Another contradiction is Mount Belukha, which is way higher than 3,500 m stated as max for Saylughem in Soviet Encyclopedia. `'mikka 18:26, 14 May 2007 (UTC)
Sailukhem (Sailukymi / Sailukemi) Altai
The word is without no doubt of Finno Ugrian origin, as the Russian version Kolyvan Altai, itself derived from ancient Baltic Finnic Kaleva which, in fact, was the name of mythologic hero in Finno Ugrian mythology and even appears in Kalevala and Kalevpoeg. Khem might be a Turkonized version of Finno Ugrian Kymi and Kemi / Kem, a name for big river (stream). Please compare with Ulug-Khem, Biy-Khem, Ka-Khem, Balyktuk-Khem, and Kizil-Khem.
According to Professor Johannes Gabriel Granö 1882-1956, a Finnish geographer who researched Altai area in 1906-1916, the local Kazakh population in Chinese Empire (Mongolia) and Imperial Russia (Turkestan divided Altai to White Altai, Blue Altai, and Black Altai. J.G.Granö used also heard Finno Ugrian word Iki-Altai (Etern-Altai) in his classic Altai, Volumes 1 & 2 WSOY, Porvoo 1919-1921. He made ten research expeditions to the Altai and took more than 1.000 photographs, all rareties today, and preserved in Helsinki SKS (Suomalaisen Kirjallisuuden Seura) Archive. This collection is commonly not known at all outside Finland, Estonia and Sweden. His book Altai is now being transliterated into Russian language but his style of using Finnish language makes it impossible to transliterate it in English language without loss of the original meaning of much of the text.
Now that this one has been changed to Altai, what about Altay people, Altay language, and several others, including the DAB page Altay? I'm not sure if the same logic applies to all of them, just to those based in Russia, or only a few. I guess they'll have to be addressed individually, but I just wanted to make sure that they're not accidentally forgotten. Yaan, that's your cue! ;-) --Latebird (talk) 05:49, 11 February 2008 (UTC)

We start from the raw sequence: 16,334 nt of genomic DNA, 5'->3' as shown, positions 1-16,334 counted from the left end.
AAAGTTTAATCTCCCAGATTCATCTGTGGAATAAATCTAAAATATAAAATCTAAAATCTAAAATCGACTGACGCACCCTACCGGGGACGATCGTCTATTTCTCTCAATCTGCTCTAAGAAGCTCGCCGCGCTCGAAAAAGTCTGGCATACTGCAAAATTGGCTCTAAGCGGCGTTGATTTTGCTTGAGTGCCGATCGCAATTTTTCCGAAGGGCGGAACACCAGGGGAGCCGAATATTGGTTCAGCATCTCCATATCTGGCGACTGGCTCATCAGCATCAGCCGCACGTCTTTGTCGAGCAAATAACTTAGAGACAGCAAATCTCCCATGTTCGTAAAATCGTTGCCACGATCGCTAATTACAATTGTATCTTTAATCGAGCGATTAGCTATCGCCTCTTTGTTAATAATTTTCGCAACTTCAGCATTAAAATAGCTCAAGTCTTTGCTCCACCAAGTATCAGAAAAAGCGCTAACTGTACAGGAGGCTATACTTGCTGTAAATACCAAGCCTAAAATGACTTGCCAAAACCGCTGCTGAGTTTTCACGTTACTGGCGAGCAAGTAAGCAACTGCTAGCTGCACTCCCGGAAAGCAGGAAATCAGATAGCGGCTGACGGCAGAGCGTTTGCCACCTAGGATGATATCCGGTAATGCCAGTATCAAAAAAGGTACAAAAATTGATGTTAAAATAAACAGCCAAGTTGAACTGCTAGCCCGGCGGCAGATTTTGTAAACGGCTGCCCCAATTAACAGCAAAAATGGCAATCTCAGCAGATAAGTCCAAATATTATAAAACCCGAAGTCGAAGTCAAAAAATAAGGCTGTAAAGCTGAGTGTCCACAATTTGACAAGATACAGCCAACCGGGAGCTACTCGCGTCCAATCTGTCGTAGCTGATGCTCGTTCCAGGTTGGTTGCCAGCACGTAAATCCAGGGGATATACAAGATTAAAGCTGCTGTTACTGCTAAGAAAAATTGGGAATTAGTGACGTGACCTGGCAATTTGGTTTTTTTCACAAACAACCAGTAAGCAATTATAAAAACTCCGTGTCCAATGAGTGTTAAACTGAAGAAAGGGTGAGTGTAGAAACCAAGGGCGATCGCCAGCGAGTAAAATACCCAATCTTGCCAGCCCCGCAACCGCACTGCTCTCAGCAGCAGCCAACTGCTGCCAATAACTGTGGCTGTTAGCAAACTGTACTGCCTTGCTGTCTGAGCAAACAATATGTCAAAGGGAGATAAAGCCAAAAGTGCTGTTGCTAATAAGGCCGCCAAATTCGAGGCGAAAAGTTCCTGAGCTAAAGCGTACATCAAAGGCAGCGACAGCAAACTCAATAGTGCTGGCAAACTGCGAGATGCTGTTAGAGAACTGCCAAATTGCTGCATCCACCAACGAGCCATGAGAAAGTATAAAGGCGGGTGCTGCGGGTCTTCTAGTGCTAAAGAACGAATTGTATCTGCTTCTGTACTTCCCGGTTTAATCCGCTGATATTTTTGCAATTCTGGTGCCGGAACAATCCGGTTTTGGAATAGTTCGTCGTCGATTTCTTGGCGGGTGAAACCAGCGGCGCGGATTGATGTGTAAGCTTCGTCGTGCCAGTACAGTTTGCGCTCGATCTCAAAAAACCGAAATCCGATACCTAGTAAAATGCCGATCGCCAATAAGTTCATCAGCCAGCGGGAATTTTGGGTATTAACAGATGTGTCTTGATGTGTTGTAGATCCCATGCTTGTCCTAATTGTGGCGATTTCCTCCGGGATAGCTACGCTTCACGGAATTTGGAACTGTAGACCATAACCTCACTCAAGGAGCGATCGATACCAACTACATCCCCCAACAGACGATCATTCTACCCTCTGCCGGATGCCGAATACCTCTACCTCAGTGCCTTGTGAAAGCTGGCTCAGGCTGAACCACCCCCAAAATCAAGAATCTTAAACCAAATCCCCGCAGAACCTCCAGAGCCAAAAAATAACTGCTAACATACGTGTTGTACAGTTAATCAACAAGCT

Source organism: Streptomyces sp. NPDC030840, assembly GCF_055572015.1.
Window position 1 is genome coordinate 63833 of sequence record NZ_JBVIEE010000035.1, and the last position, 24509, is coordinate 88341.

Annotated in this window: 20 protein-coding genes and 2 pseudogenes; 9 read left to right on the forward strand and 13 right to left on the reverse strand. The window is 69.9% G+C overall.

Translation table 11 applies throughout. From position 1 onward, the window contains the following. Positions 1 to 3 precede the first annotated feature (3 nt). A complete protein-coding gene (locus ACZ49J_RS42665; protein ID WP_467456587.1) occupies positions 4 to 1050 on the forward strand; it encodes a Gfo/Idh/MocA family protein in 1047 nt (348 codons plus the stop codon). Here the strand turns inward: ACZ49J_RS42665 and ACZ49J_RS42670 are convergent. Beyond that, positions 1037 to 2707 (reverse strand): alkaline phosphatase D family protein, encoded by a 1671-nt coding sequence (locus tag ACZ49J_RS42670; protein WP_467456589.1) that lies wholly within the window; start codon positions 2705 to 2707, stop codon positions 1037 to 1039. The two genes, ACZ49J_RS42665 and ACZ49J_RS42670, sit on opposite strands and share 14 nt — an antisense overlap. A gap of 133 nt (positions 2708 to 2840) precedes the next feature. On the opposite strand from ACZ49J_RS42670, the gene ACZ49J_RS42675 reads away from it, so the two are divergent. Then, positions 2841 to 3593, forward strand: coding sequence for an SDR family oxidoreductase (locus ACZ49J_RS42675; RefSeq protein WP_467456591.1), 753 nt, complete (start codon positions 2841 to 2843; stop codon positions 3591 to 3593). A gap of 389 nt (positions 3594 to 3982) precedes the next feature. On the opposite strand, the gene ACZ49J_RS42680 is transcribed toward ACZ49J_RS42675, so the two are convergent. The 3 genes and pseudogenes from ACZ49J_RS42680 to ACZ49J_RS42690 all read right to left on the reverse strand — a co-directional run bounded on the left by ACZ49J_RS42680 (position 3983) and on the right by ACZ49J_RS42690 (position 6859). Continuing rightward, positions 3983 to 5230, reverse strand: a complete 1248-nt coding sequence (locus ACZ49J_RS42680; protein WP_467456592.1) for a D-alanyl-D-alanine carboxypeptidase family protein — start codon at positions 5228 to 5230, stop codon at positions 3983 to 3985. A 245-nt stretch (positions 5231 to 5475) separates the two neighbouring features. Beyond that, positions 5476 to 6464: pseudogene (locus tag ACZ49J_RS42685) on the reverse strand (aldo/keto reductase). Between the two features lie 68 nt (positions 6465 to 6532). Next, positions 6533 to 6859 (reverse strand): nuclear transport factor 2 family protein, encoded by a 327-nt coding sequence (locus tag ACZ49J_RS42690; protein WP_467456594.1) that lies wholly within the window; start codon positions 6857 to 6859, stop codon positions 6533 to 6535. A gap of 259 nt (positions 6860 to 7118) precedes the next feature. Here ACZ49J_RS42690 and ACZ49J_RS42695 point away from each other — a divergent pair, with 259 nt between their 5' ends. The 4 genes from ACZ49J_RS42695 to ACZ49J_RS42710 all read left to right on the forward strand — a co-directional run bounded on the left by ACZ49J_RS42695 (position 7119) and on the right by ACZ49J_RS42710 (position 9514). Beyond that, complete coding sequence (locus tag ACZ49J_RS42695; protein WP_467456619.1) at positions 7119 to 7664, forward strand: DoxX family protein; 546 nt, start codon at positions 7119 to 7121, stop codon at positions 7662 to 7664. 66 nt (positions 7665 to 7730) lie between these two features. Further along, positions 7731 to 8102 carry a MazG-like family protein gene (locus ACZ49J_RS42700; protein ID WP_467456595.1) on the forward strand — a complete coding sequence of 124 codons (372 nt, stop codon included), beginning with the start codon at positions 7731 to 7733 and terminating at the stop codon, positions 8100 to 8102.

- Dab pages for Russian names should comply with WP:RUS (which means "Altay", not "Altai"), but since Altay contains not only Russian, but also other names, it makes sense to make an exception. The rest of the Russia-related Altay articles should have something on their talk pages showing that the i-spelling is indeed more common in English (this, again, is per WP:RUS). In other words, as Latebird said, all of them will need to be looked at individually, with separate move requests.—Ëzhiki (Igels Hérissonovich Ïzhakoff-Amursky) • (yo?); 17:32, 11 February 2008 (UTC)
I've inserted the another name for Belukha: Uch-Sumer. See article in: http://eng.altai-republic.ru/modules.php?op=modload&name=Sections&file=index&req=viewarticle&artid=57&page=1
- The second highest mountain of Russia - Belukha is situated nearly in the centre of the biggest continent-Eurasia, practically at the same distance from all oceans - from the Arctic Ocean in the north, the Indian Ocean in the south, the Atlantic Ocean in the west and the Pacific Ocean in the east. Its absolute height is 4506 m, and geographical co-ordinates are 49° 50' NL and 86° 45' EL. A white iced cap covers it and that might explain the origin a Russian name Belukha ("white"). Altaians call it Kadyn Bazhy which means "The Top of the Katun River" or Uch-Airy-"Three Forks". But most often it is called Uch-Sumer "Three Tops" with a special semantic meaning. This is a sacred mountain, an object of special reverence for the indigenous population of the Altai. Uch - Sumer - "Three Tops" is represented on the coat of arms of the Altai Republic.
What does it mean by a "cultural enigma"?
The Altai Mountains have been identified as being the point of origin of a cultural enigma termed the Seima-Turbino Phenomenon which arose during the Bronze Age around the start of the 2nd millennium BC and led to a rapid and massive migration of peoples from the region into distant parts of Europe and Asia. What exactly does this mean? What is the "enigma"? The Seima-Turbino Phenomenon article doesn't help. Wardog (talk) 15:26, 31 August 2011 (UTC)